Richard Corso’s The Switcheroo Room opens with a startling audition scene. Marilyn Monroe (or at least someone mimicking her) delivering a monologue in a loop, paused, resumed and picked apart at the whims and desires of the powers that be of Hollywood. Written by Gregory Ferbrache, The Switcheroo Room travels to the seedy underbelly of classical Hollywood, where replica Marilyns and Audreys and Sharons are available like products off a catalogue.
A nameless group of replicas (Ryan Lucy, Haleigh Burckley, Emma Moody, DeEtta Jain, Aletheia Matthews) wait in a room with no windows, the place like a warehouse and the people like goods. The windows are drawn on, like artificially added enrichment for animals. They embody famous stars, ready to replace them as and when necessary. They have been here long; bitterness and disillusionment mark their words and actions. Only the Audrey Hepburn replica (Lucy) still has any notion of naive excitement in her. For which she chafes on the others, of course.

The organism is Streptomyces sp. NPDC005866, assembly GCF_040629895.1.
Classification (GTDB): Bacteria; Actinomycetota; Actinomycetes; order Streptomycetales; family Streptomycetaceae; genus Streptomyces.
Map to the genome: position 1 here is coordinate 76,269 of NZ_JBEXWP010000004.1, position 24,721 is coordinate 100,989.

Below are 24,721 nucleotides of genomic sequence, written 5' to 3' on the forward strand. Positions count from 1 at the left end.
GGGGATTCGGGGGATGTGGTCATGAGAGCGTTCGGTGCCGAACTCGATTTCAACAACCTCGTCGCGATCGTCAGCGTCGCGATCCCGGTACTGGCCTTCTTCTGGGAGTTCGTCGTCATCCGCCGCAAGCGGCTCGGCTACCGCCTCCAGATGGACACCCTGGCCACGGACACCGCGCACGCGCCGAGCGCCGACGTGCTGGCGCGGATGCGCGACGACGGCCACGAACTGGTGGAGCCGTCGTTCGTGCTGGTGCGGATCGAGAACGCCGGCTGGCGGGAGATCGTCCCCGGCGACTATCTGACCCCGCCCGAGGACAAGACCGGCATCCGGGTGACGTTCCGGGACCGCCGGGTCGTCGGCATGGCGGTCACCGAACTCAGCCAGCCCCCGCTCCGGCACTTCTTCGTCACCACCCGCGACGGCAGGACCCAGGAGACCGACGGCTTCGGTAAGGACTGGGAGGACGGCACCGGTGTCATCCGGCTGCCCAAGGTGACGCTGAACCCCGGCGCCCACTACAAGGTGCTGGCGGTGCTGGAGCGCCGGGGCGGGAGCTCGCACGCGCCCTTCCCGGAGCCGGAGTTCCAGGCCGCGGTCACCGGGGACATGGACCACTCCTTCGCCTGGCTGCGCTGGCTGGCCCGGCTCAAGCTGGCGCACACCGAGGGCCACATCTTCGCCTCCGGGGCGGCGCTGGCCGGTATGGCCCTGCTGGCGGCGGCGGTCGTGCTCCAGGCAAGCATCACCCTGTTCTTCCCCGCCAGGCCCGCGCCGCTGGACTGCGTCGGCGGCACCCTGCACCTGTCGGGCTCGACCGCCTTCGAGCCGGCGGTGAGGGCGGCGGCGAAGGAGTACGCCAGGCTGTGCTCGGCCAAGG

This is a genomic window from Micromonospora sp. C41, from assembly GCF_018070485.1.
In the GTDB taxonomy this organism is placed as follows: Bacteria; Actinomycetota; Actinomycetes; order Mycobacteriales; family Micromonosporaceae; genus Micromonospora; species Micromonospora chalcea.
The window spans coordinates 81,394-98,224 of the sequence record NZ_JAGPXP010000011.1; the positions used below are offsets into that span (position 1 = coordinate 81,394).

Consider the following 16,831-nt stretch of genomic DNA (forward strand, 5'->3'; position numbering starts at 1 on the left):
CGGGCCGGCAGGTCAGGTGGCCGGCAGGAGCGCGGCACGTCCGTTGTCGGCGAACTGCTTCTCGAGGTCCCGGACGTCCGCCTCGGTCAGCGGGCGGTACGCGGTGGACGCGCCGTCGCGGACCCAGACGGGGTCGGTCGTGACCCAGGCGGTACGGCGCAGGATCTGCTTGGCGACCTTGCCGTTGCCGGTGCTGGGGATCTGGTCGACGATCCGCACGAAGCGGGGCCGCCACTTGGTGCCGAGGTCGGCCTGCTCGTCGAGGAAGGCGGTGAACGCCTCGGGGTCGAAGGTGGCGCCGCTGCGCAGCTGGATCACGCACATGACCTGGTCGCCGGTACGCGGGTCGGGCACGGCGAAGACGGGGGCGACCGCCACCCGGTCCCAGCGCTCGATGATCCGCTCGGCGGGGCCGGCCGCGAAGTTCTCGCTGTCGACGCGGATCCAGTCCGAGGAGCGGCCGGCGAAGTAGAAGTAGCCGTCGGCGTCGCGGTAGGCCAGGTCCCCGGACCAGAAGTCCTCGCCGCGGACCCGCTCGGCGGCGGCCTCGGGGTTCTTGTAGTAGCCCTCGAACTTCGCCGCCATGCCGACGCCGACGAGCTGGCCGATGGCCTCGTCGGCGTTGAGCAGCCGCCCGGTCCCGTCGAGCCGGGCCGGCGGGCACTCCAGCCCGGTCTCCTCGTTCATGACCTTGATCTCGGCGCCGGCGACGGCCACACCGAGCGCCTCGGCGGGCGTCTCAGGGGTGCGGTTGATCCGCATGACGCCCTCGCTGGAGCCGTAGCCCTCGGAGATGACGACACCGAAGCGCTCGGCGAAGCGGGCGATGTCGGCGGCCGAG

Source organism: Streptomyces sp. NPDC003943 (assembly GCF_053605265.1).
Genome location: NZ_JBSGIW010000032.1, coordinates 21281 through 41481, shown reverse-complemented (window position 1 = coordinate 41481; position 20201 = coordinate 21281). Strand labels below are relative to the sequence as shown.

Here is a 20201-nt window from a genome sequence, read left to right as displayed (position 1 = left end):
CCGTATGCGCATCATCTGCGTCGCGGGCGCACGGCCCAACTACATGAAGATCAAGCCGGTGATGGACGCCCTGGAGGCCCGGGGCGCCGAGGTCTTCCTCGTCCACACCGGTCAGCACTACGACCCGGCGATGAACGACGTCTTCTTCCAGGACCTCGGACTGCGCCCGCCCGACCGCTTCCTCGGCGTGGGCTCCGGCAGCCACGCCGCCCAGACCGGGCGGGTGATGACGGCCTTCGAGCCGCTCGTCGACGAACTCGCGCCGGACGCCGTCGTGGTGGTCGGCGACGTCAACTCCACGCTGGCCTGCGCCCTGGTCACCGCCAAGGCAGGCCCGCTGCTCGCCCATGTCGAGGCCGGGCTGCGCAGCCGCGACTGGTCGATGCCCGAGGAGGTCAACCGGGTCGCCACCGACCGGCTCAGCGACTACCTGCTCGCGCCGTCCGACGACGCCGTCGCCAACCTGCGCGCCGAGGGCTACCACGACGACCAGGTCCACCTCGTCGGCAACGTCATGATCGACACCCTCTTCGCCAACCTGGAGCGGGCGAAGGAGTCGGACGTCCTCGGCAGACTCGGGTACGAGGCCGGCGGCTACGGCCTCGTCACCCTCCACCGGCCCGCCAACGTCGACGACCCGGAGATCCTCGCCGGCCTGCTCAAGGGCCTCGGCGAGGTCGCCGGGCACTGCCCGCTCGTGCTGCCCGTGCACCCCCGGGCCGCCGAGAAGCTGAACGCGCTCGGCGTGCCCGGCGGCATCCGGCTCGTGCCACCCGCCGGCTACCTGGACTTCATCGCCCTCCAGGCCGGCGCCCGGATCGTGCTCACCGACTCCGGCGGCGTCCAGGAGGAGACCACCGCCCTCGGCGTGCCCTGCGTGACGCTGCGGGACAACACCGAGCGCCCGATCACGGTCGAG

As products of a rigorous system, stars are a face, the person easily replaceable. Hence why there are rumours of Grace Kelly being switched and why Suzan Ball was buried when she was not getting the ideal press coverage. A chilling metaphorical system, closer to the real thing than anyone would like to admit.
The men in suits come in every now and then, either to inspect them or because a switch is needed. In these instances, colour drains out of the frame, and the women freeze: the ideal mannequins, except they are also the products. What is interesting about this is that though they ‘‘freeze’’, they do so while acknowledging their aliveness. Which is to say, the show of lifelessness is for the suits, in effect critiquing and challenging their commodification. However small that scale might be.
The facade of politeness and niceties begins to glitch and disintegrate when Number Four (Jain) breaks away into a furious outburst. Jarringly, a laugh track accompanies it; the more her despair becomes visible, the more relentless the laughter, intertwining to build up into a hysteria. The laugh track and a later revelation about the room’s visibility combines to give an impression of constant, inescapable visibility. It also demolishes any scope for Hollywood’s special brand of voyeurism for its audience.
The women know they are being watched at all times; the suits are shown to watch them at all times (the viewer is thus no longer the sole viewer); when they finally break the fourth wall and acknowledge the viewer, it is as characters who are fully aware of the system and their position in it as visual pleasure.
Watch The Switcheroo Room Short Film
The Switcheroo Room: Aspiration and A System of Its Exploitation